Missouri Gov. Eric Greitens entered office in 2017 with the opportunity to become the most impactful Republican governor in Missouri history. Never before had a GOP chief executive had so many Republicans in the General Assembly, giving the former Navy SEAL the opportunity to make a policy mark.
By Friday afternoon, Greitens will become a cautionary tale for Missouri politicians. He’ll exit office after five months of scandal and disgrace — leaving his successor, Lt. Gov. Mike Parson, with the opportunity to enact policy change that’s eluded his party for decades.
For some people who disliked Greitens from the beginning, the governor’s fall was predictable. With no experience in electoral politics or government, Greitens never seemed to grasp the learning curve needed to succeed — especially because relationships are so key. Others pointed to Greitens’ rhetoric and temperament during the campaign, where he literally created an explosion with a gun to symbolize blowing up Missouri government.
“Here is a central character who is very ambitious, very intelligent, and walked into office extremely inexperienced,” said David Robertson, a University of Missouri-St. Louis political science professor. “And he was not very well skilled or not very willing to engage in compromise, to engage in building a coalition that would support his governorship and his later ambitions, and I think that helped bring him down.”
One of the biggest reasons that Greitens appealed to voters was his experience outside of politics. Few people who’ve run for office here have had Greitens’ educational, military or philanthropic credentials, which might by why national Democrats courted him to run for Congress back in the early 2010s.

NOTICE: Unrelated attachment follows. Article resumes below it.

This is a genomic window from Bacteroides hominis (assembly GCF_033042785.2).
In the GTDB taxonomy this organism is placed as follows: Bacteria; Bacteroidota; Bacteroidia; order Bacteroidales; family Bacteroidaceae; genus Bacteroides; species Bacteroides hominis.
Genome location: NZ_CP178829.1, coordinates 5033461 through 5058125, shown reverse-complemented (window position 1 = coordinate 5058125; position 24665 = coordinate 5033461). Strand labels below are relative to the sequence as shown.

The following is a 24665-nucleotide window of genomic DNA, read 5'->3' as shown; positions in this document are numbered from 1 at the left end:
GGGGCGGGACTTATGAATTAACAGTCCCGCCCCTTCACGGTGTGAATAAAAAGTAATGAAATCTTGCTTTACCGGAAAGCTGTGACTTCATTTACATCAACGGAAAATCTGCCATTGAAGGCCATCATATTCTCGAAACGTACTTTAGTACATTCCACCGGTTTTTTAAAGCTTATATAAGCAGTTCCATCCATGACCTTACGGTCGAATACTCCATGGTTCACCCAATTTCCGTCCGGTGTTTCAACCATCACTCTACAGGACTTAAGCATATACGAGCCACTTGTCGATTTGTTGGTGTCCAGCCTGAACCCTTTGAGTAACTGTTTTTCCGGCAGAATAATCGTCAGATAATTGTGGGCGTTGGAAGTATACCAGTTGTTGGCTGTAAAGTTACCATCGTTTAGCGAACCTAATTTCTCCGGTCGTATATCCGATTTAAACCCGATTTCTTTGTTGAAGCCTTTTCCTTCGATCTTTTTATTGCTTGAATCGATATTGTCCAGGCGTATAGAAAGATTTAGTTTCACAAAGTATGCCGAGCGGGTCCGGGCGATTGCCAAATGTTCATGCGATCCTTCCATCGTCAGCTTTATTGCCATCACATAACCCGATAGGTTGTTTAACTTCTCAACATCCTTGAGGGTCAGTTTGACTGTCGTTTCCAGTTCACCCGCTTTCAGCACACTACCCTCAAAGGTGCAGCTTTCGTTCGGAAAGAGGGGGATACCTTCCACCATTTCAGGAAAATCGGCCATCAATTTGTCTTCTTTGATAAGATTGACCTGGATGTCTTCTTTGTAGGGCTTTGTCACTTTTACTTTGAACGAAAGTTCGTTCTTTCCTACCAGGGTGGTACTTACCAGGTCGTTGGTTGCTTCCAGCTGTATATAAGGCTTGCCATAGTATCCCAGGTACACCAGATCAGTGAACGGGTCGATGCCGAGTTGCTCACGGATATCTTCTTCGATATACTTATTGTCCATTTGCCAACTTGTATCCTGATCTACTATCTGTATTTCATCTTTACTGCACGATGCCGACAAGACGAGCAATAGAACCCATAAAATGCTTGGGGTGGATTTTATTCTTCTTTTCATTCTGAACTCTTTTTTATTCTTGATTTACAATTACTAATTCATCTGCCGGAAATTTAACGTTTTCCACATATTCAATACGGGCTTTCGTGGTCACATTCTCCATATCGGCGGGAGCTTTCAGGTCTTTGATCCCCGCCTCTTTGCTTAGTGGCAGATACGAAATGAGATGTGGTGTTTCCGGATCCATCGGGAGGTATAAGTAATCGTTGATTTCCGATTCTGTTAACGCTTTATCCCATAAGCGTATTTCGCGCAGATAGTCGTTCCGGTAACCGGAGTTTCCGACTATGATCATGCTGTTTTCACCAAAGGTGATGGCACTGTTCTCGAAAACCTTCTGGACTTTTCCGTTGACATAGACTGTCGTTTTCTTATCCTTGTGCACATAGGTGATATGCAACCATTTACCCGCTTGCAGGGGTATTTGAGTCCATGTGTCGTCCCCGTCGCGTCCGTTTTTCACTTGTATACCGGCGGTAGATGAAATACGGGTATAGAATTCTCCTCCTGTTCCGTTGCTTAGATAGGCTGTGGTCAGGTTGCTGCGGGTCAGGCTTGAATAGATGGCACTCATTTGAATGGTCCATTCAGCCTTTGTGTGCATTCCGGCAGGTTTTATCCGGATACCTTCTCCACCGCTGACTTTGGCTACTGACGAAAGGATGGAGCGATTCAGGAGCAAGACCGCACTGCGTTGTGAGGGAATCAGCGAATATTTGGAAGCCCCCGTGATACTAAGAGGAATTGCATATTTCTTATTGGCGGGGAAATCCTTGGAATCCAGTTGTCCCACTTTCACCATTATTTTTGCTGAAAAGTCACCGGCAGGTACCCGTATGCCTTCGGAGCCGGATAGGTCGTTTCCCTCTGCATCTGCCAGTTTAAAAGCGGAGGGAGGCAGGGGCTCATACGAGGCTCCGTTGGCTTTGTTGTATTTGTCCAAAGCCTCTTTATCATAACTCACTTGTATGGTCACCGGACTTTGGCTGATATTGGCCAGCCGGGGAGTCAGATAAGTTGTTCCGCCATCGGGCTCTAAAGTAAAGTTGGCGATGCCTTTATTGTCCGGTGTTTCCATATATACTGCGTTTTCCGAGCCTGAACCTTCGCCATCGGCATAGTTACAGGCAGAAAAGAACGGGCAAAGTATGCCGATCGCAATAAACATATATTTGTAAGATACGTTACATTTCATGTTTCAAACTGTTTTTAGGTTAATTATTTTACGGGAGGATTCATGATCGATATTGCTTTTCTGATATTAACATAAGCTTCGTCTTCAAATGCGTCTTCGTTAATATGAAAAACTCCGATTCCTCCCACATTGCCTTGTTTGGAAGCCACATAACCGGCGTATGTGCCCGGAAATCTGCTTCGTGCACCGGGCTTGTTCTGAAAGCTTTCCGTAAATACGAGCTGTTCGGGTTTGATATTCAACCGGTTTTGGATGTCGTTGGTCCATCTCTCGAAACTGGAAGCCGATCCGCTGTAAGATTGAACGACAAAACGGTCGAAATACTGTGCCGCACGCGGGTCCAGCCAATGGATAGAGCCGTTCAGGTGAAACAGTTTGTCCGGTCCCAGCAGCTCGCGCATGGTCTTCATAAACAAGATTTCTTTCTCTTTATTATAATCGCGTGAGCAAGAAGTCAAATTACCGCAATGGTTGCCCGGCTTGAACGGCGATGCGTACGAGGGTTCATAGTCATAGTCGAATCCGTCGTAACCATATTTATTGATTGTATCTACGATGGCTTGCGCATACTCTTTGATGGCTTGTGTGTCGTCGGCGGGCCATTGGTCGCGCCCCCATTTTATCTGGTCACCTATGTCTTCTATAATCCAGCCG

Ultimately, Greitens chose to run as a Republican. As was revealed in testimony to a House committee mulling over the governor’s impeachment, Greitens had to essentially be taught how to talk and act like a GOP candidate. His answers to questions were often so polished and scripted, that they lacked believability.
It wasn’t just his positions on issues that raised eyebrows. After he admitted to an extra-marital affair in January, many took note of how Greitens often chastised others for their moral failures — even though those admonishments came months after he was unfaithful to his wife. And that revulsion only intensified after the woman with whom he had an affair accused him of sexual and physical abuse — charges Greitens denied but lawmakers found credible.
“To me it’s really about looking at patterns,” said state Rep. Shamed Dogan, R-Ballwin. “Seeing Eric Greitens’ treatment of the senators, knowing that he could be such a bully and such a jerk to the senators, I figured it wasn’t much of a stretch to believe that he would do that to a powerless woman tied up in a basement.”
Dogan was alluding to how Greitens never seemed to get along with GOP lawmakers crucial to fulfilling his agenda.
It’s not that surprising. A big rhetorical hook for Greitens’ 2016 campaign was his verbiage against “career politicians” that he contended corroded Missouri state government. He benefited from the Donald Trump wave where people appeared to prefer life experience to experience in government.
Many lawmakers expected him to ditch the antagonism toward elected politicians after he was sworn in, but it continued throughout 2017. Greitens called out Republican legislators by name for not opposing a pay increase. He compared lawmakers to petulant third graders after not enough bills were passed. And a politically-active nonprofit that doesn’t disclose its donors attacked sitting GOP senators — a move that upset leaders like Senate President Pro Tem Ron Richard.
This posture confounded Republicans, even those who supported Greitens during the primary season, like state Rep. Nate Walker of Kirksville.
“Sometimes in campaigns, we get a little excited and we say things — and that’s part of it,” said Walker, who previously served as a state House member in the 1980s. “But everyone that’s in this General Assembly that I’ve served with are good, hardworking, decent people. They’re not corrupt.”